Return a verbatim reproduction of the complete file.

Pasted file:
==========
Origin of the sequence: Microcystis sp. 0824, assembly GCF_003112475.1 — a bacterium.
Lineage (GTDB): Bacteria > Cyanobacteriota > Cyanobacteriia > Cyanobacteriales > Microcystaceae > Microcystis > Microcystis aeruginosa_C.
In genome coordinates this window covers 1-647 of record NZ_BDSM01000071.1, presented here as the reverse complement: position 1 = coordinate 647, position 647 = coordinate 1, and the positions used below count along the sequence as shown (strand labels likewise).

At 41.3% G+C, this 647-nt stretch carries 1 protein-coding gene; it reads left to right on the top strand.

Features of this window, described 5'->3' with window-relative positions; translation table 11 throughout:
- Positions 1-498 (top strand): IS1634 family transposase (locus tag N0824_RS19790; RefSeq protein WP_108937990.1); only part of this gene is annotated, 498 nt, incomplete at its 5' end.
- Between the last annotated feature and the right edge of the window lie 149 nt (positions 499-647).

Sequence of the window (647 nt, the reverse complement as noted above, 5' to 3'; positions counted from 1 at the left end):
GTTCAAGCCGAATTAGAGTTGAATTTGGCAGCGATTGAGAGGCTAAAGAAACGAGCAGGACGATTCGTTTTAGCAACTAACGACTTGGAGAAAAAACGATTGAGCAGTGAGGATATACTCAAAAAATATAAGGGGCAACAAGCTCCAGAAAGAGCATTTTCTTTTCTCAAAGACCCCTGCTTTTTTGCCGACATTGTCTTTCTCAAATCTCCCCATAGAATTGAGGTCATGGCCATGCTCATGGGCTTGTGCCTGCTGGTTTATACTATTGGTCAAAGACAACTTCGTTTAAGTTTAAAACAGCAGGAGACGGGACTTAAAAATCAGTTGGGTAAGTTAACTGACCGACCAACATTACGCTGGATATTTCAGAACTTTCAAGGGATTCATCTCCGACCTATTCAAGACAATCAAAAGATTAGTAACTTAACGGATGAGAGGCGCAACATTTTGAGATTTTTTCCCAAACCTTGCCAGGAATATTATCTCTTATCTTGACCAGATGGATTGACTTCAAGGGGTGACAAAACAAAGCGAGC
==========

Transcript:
Origin of the sequence: Microcystis sp. 0824, assembly GCF_003112475.1 — a bacterium.
Lineage (GTDB): Bacteria > Cyanobacteriota > Cyanobacteriia > Cyanobacteriales > Microcystaceae > Microcystis > Microcystis aeruginosa_C.
In genome coordinates this window covers 1-647 of record NZ_BDSM01000071.1, presented here as the reverse complement: position 1 = coordinate 647, position 647 = coordinate 1, and the positions used below count along the sequence as shown (strand labels likewise).

At 41.3% G+C, this 647-nt stretch carries 1 protein-coding gene; it reads left to right on the top strand.

Features of this window, described 5'->3' with window-relative positions; translation table 11 throughout:
- Positions 1-498 (top strand): IS1634 family transposase (locus tag N0824_RS19790; RefSeq protein WP_108937990.1); only part of this gene is annotated, 498 nt, incomplete at its 5' end.
- Between the last annotated feature and the right edge of the window lie 149 nt (positions 499-647).

Sequence of the window (647 nt, the reverse complement as noted above, 5' to 3'; positions counted from 1 at the left end):
GTTCAAGCCGAATTAGAGTTGAATTTGGCAGCGATTGAGAGGCTAAAGAAACGAGCAGGACGATTCGTTTTAGCAACTAACGACTTGGAGAAAAAACGATTGAGCAGTGAGGATATACTCAAAAAATATAAGGGGCAACAAGCTCCAGAAAGAGCATTTTCTTTTCTCAAAGACCCCTGCTTTTTTGCCGACATTGTCTTTCTCAAATCTCCCCATAGAATTGAGGTCATGGCCATGCTCATGGGCTTGTGCCTGCTGGTTTATACTATTGGTCAAAGACAACTTCGTTTAAGTTTAAAACAGCAGGAGACGGGACTTAAAAATCAGTTGGGTAAGTTAACTGACCGACCAACATTACGCTGGATATTTCAGAACTTTCAAGGGATTCATCTCCGACCTATTCAAGACAATCAAAAGATTAGTAACTTAACGGATGAGAGGCGCAACATTTTGAGATTTTTTCCCAAACCTTGCCAGGAATATTATCTCTTATCTTGACCAGATGGATTGACTTCAAGGGGTGACAAAACAAAGCGAGC